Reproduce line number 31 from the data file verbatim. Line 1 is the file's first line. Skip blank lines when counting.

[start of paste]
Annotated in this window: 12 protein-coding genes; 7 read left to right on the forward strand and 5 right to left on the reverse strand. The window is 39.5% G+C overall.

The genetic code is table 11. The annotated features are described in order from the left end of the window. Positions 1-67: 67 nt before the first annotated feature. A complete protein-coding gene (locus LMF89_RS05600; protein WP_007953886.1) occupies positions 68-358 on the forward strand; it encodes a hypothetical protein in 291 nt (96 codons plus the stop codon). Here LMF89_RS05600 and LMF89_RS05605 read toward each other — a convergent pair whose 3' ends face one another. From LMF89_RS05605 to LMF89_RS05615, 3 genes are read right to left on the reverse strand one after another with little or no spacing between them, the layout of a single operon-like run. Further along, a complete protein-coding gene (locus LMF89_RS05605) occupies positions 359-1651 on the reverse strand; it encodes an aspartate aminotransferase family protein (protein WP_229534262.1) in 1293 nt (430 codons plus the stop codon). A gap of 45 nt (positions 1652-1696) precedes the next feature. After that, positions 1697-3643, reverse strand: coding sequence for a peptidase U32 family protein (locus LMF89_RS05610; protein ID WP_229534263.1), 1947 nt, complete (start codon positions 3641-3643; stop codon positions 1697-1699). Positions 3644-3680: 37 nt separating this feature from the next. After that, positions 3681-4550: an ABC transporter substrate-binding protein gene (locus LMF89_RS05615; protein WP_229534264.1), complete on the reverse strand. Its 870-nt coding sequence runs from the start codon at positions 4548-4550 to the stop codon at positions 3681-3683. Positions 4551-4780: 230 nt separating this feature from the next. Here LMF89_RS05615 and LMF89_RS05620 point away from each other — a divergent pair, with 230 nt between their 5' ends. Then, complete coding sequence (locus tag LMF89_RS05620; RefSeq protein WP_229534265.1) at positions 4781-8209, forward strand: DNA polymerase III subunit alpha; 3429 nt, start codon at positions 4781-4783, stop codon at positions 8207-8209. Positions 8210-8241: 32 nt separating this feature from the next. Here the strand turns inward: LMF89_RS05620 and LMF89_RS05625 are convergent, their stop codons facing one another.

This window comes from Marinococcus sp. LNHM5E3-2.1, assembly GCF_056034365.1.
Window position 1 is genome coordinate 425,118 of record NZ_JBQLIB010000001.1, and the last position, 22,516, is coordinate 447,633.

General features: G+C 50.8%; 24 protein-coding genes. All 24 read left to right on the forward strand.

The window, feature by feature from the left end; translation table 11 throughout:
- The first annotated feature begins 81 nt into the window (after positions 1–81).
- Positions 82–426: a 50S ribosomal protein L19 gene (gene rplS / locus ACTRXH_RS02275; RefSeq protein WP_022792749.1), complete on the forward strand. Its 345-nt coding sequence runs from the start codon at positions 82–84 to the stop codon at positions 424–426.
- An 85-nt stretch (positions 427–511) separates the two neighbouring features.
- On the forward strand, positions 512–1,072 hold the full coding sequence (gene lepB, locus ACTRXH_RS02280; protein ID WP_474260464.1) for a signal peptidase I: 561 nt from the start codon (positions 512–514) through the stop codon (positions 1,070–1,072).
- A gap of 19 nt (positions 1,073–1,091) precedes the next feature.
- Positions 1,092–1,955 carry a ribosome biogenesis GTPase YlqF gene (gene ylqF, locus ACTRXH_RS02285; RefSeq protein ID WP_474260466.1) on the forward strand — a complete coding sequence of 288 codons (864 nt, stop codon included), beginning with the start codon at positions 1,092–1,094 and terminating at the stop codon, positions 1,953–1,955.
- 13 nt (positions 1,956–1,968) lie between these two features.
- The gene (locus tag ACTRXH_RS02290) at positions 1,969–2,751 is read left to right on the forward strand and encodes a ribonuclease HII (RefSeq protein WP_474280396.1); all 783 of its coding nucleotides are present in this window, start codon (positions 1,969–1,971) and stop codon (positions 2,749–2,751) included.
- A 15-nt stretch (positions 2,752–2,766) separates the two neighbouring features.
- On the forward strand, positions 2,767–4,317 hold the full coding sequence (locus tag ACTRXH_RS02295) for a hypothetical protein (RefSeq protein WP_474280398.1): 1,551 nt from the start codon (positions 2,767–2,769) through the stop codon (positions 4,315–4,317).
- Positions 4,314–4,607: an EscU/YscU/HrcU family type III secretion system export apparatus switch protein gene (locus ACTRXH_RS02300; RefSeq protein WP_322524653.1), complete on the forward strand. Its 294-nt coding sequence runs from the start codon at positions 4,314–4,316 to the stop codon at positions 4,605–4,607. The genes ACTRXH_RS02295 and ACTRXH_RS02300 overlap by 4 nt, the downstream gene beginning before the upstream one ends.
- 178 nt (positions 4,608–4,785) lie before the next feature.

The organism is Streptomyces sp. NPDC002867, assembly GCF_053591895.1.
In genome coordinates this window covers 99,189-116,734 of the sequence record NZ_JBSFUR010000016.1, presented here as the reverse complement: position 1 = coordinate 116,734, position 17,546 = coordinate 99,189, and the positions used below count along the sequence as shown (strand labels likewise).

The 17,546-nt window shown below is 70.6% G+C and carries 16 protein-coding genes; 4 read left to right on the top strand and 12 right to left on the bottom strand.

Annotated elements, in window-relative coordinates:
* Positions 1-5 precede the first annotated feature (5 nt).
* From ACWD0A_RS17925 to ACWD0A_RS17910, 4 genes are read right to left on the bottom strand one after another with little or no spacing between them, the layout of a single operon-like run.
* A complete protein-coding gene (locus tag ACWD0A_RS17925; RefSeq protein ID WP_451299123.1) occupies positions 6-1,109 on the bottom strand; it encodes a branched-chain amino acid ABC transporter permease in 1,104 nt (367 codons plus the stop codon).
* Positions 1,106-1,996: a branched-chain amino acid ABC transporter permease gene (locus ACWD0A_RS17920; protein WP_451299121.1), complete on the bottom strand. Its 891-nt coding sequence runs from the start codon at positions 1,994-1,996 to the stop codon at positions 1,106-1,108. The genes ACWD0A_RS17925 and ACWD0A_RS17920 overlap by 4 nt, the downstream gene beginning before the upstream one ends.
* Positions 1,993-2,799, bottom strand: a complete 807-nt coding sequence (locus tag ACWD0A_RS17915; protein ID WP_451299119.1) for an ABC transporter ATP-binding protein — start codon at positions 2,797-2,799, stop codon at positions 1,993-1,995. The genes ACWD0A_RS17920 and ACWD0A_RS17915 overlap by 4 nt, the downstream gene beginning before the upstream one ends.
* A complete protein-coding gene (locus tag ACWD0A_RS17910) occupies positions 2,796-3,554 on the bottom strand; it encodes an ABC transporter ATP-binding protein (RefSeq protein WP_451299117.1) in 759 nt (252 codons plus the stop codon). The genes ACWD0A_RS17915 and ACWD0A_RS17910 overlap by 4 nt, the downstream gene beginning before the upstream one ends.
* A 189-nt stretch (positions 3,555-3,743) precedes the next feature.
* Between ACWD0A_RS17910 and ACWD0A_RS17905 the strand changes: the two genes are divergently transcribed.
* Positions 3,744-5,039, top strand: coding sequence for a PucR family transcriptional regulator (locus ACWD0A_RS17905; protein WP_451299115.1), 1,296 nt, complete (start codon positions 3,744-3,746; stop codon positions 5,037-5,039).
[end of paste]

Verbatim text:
* Positions 3,744-5,039, top strand: coding sequence for a PucR family transcriptional regulator (locus ACWD0A_RS17905; protein WP_451299115.1), 1,296 nt, complete (start codon positions 3,744-3,746; stop codon positions 5,037-5,039).